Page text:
Tate Stevenson Architects Ltd (TSA) was appointed convert a B1 listed, 19C stone built, two storey stable block to the rear of Ashleywood House into 12no supported housing units.
The original building had a U shape two storey cellular form with large arched access doorways and in our pre application discussions with historic buildings we had to demonstrate how we could redevelop the building without significant removal and damage to the existing fabric. This in turn led to a design were min space standards were met with small extensions to the rear of each cellular space, located in secure south facing gardens and provided naturally well-lit living spaces. Importantly this left the principal front courtyard, common to all the units and clear of any new interventions thereby retaining clarity of the original design.
As the work involved complex structural, civil, and fire related issues TSA entered into a pre-application discussion with building control to agree how the project could be technically delivered including where standard design approached would not work such as the existing archway abutting the rear of the building. This archway which historic building confirmed had to be retained effectively blocked out light to a whole corner of the block and meant that a unit could not be located there and the scheme did not economically stack up. TSA in association with Taylor and Boyd delivered a innovative solution of underpinning the original, punching 4no. light wells through in in line with bedroom windows below and making the top of it a private space for the adjacent first floor unit.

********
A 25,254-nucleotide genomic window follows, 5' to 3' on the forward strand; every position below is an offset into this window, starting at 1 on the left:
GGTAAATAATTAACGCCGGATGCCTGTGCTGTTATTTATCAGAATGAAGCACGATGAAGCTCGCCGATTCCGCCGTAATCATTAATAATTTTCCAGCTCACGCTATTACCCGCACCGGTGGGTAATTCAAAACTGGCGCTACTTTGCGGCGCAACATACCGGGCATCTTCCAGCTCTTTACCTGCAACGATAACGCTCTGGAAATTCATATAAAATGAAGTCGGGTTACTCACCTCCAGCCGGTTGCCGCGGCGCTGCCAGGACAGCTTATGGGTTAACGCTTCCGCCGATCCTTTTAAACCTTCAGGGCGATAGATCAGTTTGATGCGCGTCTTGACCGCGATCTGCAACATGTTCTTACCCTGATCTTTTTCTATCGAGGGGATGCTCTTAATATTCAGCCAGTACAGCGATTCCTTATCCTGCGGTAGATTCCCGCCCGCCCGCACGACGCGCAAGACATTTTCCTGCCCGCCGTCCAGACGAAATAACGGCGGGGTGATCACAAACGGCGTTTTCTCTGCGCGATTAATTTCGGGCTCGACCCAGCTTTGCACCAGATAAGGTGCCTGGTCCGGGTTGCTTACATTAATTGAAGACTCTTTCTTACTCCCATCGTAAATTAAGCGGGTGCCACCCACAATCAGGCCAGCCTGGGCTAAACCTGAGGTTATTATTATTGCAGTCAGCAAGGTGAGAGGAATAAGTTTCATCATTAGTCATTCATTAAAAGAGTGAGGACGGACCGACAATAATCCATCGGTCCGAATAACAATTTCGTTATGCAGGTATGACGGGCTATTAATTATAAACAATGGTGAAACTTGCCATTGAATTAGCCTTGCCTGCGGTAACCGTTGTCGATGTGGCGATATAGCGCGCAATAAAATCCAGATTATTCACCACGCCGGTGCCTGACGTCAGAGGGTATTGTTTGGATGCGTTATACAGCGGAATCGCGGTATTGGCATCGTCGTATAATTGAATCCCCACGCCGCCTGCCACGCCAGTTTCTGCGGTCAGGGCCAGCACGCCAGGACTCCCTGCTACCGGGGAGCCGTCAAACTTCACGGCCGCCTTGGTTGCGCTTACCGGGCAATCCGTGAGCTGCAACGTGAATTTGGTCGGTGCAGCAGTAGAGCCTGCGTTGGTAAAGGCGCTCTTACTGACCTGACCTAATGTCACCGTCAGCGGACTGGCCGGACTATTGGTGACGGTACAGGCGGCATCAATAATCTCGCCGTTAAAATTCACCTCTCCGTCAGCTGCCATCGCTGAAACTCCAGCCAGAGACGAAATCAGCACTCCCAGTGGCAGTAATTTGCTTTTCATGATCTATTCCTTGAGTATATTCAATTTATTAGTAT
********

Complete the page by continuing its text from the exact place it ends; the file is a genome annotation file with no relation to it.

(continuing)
The successful involvement of the whole team in the delivery of the project was recognised at the 2013 Construction Excellence. Awards winning ‘Achieving Excellence in Partnering Award’ judges stating ‘In terms of social sustainability the contribution to social capital was self evident: a vacant and derelict old building was sympathetically restored into highly energy efficient accommodation set within a beautiful and secure environment and in support of a very socially worthwhile objective’